Any thinking which concludes otherwise is predicated upon a somewhat flawed assumption, in which frequency of current Haplogroup distribution is regarded as  an evidential determinant of ancient locations and migration patterns.  Plain truth is that in no way is it conclusive evidence, at best it is an informed view, a statistical extrapolation of a present, that is projected upon unknown ancient circumstances.

Meanwhile, others consider that variance is a more reliable indicator of a Haplogroup's point of origin and early migration area, in that context the findings of Tim Janzen with respect to the variance of R U106 is significant, in that it was noted Ireland has a high degree of variance, which suggests that it arrived in Ireland fairly quickly after its initial emergence. Given the agreed age of R U106 we are invited us to consider it settled there, long before the establishment of Germanic culture, if so, and there's no logical reason why the Haplogroup could not have entered Ireland as part of an ancient admixture, then the question is did it survive? Well given that variance is tested using living people, then its difficult to know how the original R U106 settlers could not have survived, had they done so they wouldn't have the descendants to furnish the data for calculating the Haplogroup's variance in Ireland.

As to surnames, the picture in Ireland is complicated, obscured and confused by the Anglicization of many originally Gaelic names, to such an extent that what may appear to the uninformed eye as constituting an English surname has in reality Irish roots. the occurrence of Smith in Ireland being only one such example. There are many others. However that fact apart we need to exercise caution with viewing names as offering any reliable proof, in relation to associating a particular ethnological
grouping with a Haplogroup.

The stake should  be driven through the jaded convention which insists that  English colonization in Ireland offers a convincing argument explaining the existence of Irish R U106, and that by default such people belong to a 'Germanic' Haplogroup. This is wrong on a number of important points, apart from the inherent foolishness with ascribing Haplogroups to a specific ethnology.

There exists an assumption that the high amount of R U106 in the UK is due to so-called Dark Age incursions into Britain by Germanic peoples, what is not considered is that this view is derived, ultimately from a biased political propaganda written by Bede, whose writing gave birth to a creation mythology of the English.

His work on this subject has recently received considerable review, in particular the notion of a flood of Angles, Frisians and Jutes arriving in Britain to displace the British 'Celtic' population. What colonization that did take place is now being viewed as happening on a much smaller scale,  a Germanic military and political elite gaining control over areas, presiding over a majority British population, that found itself living with Germanic settlements. If this present analysis is correct, and archaeology is suggesting that, then the frequency of R U106 in Britain may not so easily asserted  as 'evidence' of mass invasion by Angles or their Germanic 'cousins'. What current thinking on the subject requires is a consideration that maybe R U106 arrived in Britain at an earlier time than such Germanic incursions.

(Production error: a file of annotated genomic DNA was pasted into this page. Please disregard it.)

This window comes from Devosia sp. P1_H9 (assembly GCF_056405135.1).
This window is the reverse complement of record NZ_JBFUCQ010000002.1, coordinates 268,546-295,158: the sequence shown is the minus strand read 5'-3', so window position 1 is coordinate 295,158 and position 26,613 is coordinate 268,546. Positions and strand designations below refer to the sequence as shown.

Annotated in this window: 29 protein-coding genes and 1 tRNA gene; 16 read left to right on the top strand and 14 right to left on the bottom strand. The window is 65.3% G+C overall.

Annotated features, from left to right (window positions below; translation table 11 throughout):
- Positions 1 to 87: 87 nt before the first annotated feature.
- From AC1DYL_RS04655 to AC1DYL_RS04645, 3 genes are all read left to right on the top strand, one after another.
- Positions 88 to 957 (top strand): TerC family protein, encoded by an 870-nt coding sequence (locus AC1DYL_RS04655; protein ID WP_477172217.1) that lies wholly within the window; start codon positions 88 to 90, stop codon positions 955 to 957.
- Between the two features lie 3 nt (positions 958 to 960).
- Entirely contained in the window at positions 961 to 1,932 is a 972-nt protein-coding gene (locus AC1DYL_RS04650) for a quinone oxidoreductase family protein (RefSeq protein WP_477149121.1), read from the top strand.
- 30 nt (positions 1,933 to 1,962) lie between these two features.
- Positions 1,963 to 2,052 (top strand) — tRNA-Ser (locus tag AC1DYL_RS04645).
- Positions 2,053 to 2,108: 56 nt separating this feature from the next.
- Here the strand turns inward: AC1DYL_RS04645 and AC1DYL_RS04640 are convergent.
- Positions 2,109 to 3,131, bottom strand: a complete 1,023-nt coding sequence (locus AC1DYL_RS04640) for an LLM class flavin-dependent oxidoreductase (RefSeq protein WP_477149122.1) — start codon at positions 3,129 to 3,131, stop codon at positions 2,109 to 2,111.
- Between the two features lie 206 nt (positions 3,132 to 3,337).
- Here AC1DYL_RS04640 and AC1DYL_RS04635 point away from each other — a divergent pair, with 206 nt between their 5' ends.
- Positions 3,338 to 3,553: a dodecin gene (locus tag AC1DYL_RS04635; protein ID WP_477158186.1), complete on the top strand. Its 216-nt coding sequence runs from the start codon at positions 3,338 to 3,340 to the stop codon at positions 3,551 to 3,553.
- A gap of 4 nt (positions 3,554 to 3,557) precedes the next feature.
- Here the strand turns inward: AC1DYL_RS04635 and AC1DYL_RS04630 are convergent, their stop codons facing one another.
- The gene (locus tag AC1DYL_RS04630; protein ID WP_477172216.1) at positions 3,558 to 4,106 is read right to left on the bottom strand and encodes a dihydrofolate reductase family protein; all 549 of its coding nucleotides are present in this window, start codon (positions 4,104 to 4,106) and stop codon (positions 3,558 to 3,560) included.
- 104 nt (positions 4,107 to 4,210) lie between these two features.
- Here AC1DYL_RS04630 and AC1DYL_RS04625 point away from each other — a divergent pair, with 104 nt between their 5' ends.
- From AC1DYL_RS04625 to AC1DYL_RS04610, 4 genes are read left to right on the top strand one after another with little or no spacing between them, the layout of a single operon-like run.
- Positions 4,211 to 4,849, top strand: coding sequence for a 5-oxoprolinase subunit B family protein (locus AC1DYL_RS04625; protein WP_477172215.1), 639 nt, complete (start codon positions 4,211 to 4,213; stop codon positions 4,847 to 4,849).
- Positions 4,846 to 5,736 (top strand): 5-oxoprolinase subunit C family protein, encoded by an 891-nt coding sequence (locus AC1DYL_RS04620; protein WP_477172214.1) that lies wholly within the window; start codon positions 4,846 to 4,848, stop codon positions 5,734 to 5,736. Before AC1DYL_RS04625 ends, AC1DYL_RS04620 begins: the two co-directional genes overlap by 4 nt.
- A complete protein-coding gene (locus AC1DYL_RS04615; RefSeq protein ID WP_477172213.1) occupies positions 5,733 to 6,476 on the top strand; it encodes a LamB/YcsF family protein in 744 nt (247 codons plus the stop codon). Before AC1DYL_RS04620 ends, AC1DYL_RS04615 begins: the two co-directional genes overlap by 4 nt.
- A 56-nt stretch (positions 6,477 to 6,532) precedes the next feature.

What amount of the over 20% of British R U106 may therefore owe its origins not to the cold, dank shores of Friesia or Jutland, but to other regions of Continental Europe, having arrived long before the emergence of Germanic culture? In that context how may it be said with any certainty that 'English' colonization of Ireland is de-facto proof of Germanic R U106?

To any Irish R U106 reading this remember that there's no 'definitive position' on this subject, likely-hoods for sure, including the probability that Ireland was not populated in ancient times only by L21, and that it is entirely reasonable that R U106 arrived at an equally distant time. Nor should you feel that simply because it has a low frequency in Ireland it was always so, or that somehow that ancient R U106 lineages could not survive.
« Last Edit: April 07, 2012, 06:58:36 AM by whoknows » Logged
rms2
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« Reply #99 on: April 07, 2012, 07:13:00 AM »

. . .

Meanwhile, others consider that variance is a more reliable indicator of a Haplogroup's point of origin and early migration area, in that context the findings of Tim Janzen with respect to the variance of R U106 is significant, in that it was noted Ireland has a high degree of variance, which suggests that it arrived in Ireland fairly quickly after its initial emergence . . .

No, you are not going to be allowed to continue to claim that Tim Janzen said U106 has high variance in Ireland (relative to everywhere else, I suppose, since the word "high" is relative) and got there shortly after its emergence (a claim patently ridiculous, IMHO) unless and until you produce a link to Tim's actual words.

You continue to make the same claim over on the thread about Z156. Thus far you have failed to produce any sort of support for it, despite the fact that I have asked you several times to back up what you are claiming.

Frankly, I do not believe Tim ever said any such thing.

As for Bede, etc., please. As I said before, the history of Ireland is replete with invasion and settlement, in comparatively recent times, by peoples who came from places, like England and Lowland Scotland, with a lot more U106 than Ireland has. U106 is most frequent in Ireland in precisely the places where those peoples settled.

If you want to believe your y-dna line is very ancient Irish, have at it. No one is stopping you. Who knows? You could be right.

That isn't at all likely, but, like your screen name, who knows?